about Linqr about

Linqr is a citation assistant. Citations are a big part of the reproduction of academic lives and liveliehoods. That is reason enough to politicize their use.

Linqr helps a user enrich their citations in several ways:

  • by improving the accessibility of sources (inserting links to unpaywalled content),
  • by increasing the precision of links (option to link to cited text),
  • by adding two-directionality to them (option to link back from the cited text),
  • by increasing the linguistic diversity of cited works.

The hope invested in this assemblage is that the user friendliness of direct and two way linking would prompt people and machines to use this software and thereby increase the share of links to open access literature.

---| instructions |---

The code basically works by extracting the bibliography and the references from an uploaded text, querying a number of sources and inserting newfound links into the uploaded text.

  1. Upload either a text file, a bibliography file or both.
  2. If provided Linqr uses info in the bibliography file to look for more links. If not it uses the references it extracts from the text file. The search is generally more accurate but returns less results if you provide ISBNs.
  3. The searching takes about 5s per reference. The limit is currently set to 180s.
  4. Once the search is complete, you are presented with a number of options. They leave you with differing degrees of wiggle room when it comes to corrections and reuse.
    1. Download structured data (bibjson, bibtex), which you can then use in zotero or some other citation manager. Bibjson is better than bibtex because it actually supports multiple urls.
    2. Download an updated reference list (newfound links appended) in different formats.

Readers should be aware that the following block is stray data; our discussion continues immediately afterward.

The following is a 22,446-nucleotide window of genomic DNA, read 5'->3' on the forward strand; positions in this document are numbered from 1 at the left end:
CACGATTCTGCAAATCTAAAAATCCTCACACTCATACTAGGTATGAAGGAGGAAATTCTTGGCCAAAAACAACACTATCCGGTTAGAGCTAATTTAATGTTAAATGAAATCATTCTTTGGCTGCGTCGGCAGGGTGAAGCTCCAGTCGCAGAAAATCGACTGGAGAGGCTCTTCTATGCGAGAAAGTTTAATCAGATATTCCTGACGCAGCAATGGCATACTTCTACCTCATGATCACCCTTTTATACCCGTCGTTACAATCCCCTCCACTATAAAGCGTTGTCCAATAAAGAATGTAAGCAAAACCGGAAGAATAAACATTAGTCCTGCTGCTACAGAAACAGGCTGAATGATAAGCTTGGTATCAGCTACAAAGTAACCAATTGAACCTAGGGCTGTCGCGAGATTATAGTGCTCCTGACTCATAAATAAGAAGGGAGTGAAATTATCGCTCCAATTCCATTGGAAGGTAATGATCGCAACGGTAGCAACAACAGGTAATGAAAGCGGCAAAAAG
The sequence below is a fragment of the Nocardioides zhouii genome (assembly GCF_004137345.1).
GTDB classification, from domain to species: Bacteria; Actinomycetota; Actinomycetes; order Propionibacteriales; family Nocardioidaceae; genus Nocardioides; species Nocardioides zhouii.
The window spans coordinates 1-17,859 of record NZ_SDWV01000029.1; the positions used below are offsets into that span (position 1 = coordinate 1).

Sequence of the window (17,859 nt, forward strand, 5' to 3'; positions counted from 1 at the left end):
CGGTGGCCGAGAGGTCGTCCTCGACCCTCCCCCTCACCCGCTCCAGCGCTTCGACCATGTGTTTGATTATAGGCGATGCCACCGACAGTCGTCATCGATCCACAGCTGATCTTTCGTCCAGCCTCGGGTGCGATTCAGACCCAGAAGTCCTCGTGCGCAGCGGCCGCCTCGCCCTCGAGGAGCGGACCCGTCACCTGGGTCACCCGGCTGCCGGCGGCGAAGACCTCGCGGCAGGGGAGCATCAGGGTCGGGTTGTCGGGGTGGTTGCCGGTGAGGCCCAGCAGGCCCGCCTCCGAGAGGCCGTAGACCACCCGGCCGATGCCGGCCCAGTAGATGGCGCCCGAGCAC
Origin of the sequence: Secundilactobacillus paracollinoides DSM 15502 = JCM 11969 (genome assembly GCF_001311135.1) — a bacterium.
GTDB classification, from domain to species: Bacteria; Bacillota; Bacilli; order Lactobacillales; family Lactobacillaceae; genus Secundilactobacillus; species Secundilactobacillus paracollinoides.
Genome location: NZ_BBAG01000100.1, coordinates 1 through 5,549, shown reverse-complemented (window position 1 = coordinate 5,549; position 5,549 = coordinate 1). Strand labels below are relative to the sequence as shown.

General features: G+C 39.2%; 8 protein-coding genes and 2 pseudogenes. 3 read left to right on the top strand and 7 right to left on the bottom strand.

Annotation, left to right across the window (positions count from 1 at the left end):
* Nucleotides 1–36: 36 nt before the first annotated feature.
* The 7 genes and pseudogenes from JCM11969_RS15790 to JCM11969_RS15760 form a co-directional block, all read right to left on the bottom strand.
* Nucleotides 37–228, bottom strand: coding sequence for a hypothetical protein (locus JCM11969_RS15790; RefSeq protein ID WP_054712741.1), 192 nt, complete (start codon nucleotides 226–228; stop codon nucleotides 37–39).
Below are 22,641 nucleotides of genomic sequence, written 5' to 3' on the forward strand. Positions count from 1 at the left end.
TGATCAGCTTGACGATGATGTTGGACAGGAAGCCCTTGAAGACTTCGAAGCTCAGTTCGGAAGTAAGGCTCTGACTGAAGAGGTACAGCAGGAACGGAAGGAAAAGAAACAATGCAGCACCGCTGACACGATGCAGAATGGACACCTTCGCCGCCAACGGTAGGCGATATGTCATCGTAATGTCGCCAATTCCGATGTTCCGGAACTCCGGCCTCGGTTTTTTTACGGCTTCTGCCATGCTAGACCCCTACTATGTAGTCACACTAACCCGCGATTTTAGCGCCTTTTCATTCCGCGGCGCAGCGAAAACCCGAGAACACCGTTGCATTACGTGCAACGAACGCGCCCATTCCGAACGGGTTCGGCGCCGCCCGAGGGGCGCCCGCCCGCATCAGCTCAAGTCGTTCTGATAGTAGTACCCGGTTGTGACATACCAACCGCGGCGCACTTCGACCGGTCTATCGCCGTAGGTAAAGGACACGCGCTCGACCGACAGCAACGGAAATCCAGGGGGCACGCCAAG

5. If you choose to link to pages or to exact quotes, there are some additional steps. Linqr will generate a preview of the text and you are expected to vet the links, deselect bad/unwanted ones, correct the page numbers if necessary. The preview shown is a preview of the html output and merely approximates the final form of the, say, pdf output, due to the specificities of this format.
    1. The tooltips displayed in the html preview do not carry over to non-html outputs. They are removed and replaced by links to the appropriate items in the reference list (where all the links are accessible).
    2. All the available tooltips are shown initially. If you hover over them they will disappear after 2s and you can open each one separately.
  6. Once you click "Done" the code generates the final output, which you are then able to download.

---| code |---

The code is available on github, along with more detailed installation instructions.

It's easy to get your own instance up and running with docker(-compose). You must deploy Radovan alongside or use the (bulk) API of an existing instance to provide the search functionality. Both are licensed under GPLv3, which is a very permissive license, but I do forbid commercial use without explicit consent.

A number of sub modules could be useful in other projects. For example, the functions for the recognition of different citation styles in quotes_regex.py or the recognition and extraction of reference lists in linkbuilder_totext.py

---| issues |---

Linqr is in beta. Issues are to be expected at this point. Report them here. Some are conscious omissions due to temporal limitations and are thus worth mentioning in advance:

  • The layout/design/pagination of the uploaded texts is not kept and reproduced in the output.
  • Very long queries time out.
  • When open, neighbouring tooltips overlap.

---| privacy |---

The server does not log ips, queries or any other identifiers, but it does log errors ie. where the code breaks if/when it breaks.

---| attribution |---

The code relies on a large amount of amazing work done by many people. Check requirements.txt for an exhaustive list.

The project was made possible by Coventry University, in particular the Centre for Post-Digital Cultures, where this site is hosted.